Posts Tagged ‘research


Insomnia can make you feel like your mind is racing out of control. A revealing new study explains why your brain may be unable to put the brakes on your thoughts. It links the problem to low levels of a brain chemical.

A new study shows that GABA levels are reduced by 30 percent in adults with chronic primary insomnia. The study was published in the Nov. 1 issue of the journal Sleep.

GABA is reduced in the brain of individuals with insomnia, suggesting over activity is present. It was explained that low GABA levels create an imbalance of brain activity. This may lead to an inability to shut down waking signals in the brain.

If your GABA levels are low, then your mind can’t slow down. It may race forward at full speed even when it is time to sleep. An over active mind is a key feature of psychophsicological insomnia. At bedtime you are unable to stop thinking and worrying. Your body may be ready for sleep, but your mind remains alert. This state of “hyperarousal” can make it hard for you to fall asleep.

Most with insomnia have “secondary” insomnia. It occurs along with another medical problem, mental illness or sleep disorder. It also may result from the use of a medication or substance. In contrast primary insomnia is unrelated to another health problem. Estimates that about 25 percent of people with insomnia have primary insomnia. The study only links low GABA levels to long lasting, primary insomnia.

All participants in the study had been suffering from primary insomnia for mor than six months. The average duration of their symptoms was about 10 years. The GABA connection affirms that primary insomnia is a legitimate disorder.

Recognition that insomnia has manifestations in the brain may increase the legitimacy of those who have insomnia and report substantial daytime  consequences. It was also explained that insomnia can affect your energy, concentration and mood. It also increases your risk of depression.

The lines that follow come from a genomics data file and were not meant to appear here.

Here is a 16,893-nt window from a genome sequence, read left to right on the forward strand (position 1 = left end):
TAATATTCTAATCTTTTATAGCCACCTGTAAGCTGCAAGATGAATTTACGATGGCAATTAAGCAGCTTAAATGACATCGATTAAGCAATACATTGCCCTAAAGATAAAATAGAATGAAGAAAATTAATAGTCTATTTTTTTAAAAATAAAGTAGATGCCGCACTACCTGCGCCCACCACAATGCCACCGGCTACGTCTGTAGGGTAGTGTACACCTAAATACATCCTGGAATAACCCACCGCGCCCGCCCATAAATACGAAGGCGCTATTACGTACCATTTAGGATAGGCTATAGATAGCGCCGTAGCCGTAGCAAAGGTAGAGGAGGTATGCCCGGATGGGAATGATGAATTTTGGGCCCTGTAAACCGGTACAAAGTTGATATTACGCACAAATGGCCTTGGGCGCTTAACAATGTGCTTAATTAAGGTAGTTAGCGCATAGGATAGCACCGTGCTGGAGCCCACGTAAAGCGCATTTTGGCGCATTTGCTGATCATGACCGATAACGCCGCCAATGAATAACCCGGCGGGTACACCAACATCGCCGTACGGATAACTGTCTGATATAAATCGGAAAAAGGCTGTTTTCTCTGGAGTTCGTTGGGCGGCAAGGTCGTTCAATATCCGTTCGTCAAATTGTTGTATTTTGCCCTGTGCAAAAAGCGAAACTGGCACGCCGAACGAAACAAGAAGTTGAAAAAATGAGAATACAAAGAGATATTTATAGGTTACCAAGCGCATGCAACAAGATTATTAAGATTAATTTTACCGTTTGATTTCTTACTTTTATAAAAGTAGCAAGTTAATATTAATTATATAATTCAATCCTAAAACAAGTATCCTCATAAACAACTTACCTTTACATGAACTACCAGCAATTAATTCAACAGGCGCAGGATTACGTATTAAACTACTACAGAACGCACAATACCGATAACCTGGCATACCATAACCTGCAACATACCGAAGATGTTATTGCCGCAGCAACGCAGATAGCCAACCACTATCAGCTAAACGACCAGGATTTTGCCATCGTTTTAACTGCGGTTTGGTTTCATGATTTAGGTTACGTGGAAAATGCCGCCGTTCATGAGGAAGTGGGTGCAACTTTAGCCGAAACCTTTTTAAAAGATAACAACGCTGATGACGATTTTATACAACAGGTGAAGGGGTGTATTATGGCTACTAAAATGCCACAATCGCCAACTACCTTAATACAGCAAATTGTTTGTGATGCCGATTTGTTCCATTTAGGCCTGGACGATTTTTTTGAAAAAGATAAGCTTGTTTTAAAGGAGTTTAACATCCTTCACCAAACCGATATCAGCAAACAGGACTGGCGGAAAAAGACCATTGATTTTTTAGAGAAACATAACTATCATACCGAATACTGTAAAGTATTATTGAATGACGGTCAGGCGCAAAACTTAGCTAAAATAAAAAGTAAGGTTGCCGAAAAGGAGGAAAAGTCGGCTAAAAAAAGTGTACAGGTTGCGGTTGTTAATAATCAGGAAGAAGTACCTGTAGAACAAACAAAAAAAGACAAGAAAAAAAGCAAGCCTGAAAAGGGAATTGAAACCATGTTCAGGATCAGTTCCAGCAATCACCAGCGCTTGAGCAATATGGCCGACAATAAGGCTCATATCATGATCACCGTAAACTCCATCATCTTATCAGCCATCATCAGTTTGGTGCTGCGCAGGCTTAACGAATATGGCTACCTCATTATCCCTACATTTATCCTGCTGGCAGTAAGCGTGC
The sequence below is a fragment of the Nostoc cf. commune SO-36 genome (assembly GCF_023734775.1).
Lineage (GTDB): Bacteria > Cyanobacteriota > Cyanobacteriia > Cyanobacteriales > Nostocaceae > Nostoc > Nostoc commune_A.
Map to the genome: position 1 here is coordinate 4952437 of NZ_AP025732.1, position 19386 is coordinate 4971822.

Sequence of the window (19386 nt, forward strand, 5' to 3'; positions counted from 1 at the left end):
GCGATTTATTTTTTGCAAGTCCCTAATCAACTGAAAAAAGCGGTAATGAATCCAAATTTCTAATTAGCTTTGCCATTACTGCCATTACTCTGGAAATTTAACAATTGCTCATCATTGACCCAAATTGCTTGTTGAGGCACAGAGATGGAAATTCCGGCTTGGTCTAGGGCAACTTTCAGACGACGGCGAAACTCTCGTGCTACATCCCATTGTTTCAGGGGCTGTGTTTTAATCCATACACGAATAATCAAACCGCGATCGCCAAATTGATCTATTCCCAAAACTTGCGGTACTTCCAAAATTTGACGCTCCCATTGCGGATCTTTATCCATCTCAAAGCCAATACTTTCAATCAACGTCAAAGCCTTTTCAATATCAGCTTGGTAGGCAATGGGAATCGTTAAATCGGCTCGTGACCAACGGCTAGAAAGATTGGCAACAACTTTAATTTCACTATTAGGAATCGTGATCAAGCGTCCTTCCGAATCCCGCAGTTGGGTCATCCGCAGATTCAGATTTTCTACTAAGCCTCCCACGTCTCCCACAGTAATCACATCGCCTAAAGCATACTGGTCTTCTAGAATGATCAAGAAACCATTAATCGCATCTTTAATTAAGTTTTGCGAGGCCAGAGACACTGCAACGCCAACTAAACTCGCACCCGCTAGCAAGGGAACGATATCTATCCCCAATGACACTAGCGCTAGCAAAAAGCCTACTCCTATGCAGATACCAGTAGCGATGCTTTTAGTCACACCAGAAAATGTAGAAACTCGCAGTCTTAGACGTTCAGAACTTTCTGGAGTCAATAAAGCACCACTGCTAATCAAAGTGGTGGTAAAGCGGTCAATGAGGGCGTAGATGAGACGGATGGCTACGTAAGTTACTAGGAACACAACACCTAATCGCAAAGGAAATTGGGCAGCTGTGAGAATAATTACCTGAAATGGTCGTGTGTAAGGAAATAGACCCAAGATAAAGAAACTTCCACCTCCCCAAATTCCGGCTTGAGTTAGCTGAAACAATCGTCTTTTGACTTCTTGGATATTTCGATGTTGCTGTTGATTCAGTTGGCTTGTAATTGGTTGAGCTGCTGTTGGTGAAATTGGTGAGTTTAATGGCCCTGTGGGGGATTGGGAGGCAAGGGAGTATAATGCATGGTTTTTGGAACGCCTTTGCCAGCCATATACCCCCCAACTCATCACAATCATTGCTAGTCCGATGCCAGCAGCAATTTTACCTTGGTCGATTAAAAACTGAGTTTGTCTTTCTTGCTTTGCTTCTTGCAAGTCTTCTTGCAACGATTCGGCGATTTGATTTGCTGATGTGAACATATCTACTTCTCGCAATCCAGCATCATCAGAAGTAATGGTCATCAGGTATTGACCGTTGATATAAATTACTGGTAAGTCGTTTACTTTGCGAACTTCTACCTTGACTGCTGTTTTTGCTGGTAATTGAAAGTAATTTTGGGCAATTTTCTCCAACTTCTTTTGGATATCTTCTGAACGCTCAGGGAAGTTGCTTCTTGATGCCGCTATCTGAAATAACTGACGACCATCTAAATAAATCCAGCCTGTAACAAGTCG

One solution for the problem of primary insomnia is the use of hypnotic medication. The short-term use of a sleeping pill can help break the cycle of sleepless nights. The study notes that many of the most effective sleeping pills increase activity at the GABA neurons.

Another treatment option is cognitive behavioral therapy. CBT helps you learn how to correct attitudes and habits that hinder your sleep. Many of these bad habits develop as people try to cope with chronic insomnia.


manheadacheWhen you’re feeling stressed on the job, it can be hard to leave work at the office. Your job may preoccupy your mind as you drive, as you eat, and as you interact with family or friends. But the battle to control your mind can intensify when you try to go to sleep.

Sleep and stress are competitors. When stress continually activating a part of the brain that is otherwised used for sleep, then stress wins the tug-of-war.

According the AASM, job stress can be a cause of adjustment insomnia. This involves disturbed sleep or sleeplessness that may last for a few days or a few weeks. Other symptoms may include anxiety, worry and tension.

A common feature of adjustment insomnia is “ruminative thoughts.”  This is when you dwell on the same thoughts, chewing them over and over in your mind. You may lie in bed staring at the ceiling, unable to stop thinking about work. Even when you finally fall asleep, your work may invade your dreams. The Staples National Small-Business Survey polled 302 owners and executives of small businesses, and more than half said they dream about work -or “sleepwork.”